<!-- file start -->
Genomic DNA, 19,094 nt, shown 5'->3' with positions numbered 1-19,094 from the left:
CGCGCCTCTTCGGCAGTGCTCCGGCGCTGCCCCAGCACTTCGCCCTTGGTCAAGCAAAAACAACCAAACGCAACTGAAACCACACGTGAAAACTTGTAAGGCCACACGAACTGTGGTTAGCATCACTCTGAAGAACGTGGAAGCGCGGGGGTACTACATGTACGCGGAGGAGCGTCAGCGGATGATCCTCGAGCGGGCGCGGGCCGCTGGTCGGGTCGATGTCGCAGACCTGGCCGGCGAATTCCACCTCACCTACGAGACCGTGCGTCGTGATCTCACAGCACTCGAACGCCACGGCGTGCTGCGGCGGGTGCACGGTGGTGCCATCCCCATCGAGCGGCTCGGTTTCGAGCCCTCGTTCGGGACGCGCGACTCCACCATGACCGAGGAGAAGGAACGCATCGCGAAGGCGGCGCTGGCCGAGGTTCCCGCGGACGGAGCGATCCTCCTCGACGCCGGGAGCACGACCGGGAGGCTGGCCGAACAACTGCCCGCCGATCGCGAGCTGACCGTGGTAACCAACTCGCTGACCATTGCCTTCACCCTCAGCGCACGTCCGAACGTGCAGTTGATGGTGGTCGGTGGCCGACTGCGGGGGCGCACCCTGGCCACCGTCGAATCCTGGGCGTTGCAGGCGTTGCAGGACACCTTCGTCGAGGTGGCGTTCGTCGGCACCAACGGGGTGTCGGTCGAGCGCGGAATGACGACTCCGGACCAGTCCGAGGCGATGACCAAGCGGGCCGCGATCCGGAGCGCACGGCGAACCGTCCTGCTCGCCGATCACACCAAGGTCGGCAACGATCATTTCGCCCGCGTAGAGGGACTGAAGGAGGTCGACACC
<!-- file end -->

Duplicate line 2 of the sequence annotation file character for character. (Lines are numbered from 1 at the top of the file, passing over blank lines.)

CGCGCCTCTTCGGCAGTGCTCCGGCGCTGCCCCAGCACTTCGCCCTTGGTCAAGCAAAAACAACCAAACGCAACTGAAACCACACGTGAAAACTTGTAAGGCCACACGAACTGTGGTTAGCATCACTCTGAAGAACGTGGAAGCGCGGGGGTACTACATGTACGCGGAGGAGCGTCAGCGGATGATCCTCGAGCGGGCGCGGGCCGCTGGTCGGGTCGATGTCGCAGACCTGGCCGGCGAATTCCACCTCACCTACGAGACCGTGCGTCGTGATCTCACAGCACTCGAACGCCACGGCGTGCTGCGGCGGGTGCACGGTGGTGCCATCCCCATCGAGCGGCTCGGTTTCGAGCCCTCGTTCGGGACGCGCGACTCCACCATGACCGAGGAGAAGGAACGCATCGCGAAGGCGGCGCTGGCCGAGGTTCCCGCGGACGGAGCGATCCTCCTCGACGCCGGGAGCACGACCGGGAGGCTGGCCGAACAACTGCCCGCCGATCGCGAGCTGACCGTGGTAACCAACTCGCTGACCATTGCCTTCACCCTCAGCGCACGTCCGAACGTGCAGTTGATGGTGGTCGGTGGCCGACTGCGGGGGCGCACCCTGGCCACCGTCGAATCCTGGGCGTTGCAGGCGTTGCAGGACACCTTCGTCGAGGTGGCGTTCGTCGGCACCAACGGGGTGTCGGTCGAGCGCGGAATGACGACTCCGGACCAGTCCGAGGCGATGACCAAGCGGGCCGCGATCCGGAGCGCACGGCGAACCGTCCTGCTCGCCGATCACACCAAGGTCGGCAACGATCATTTCGCCCGCGTAGAGGGACTGAAGGAGGTCGACACC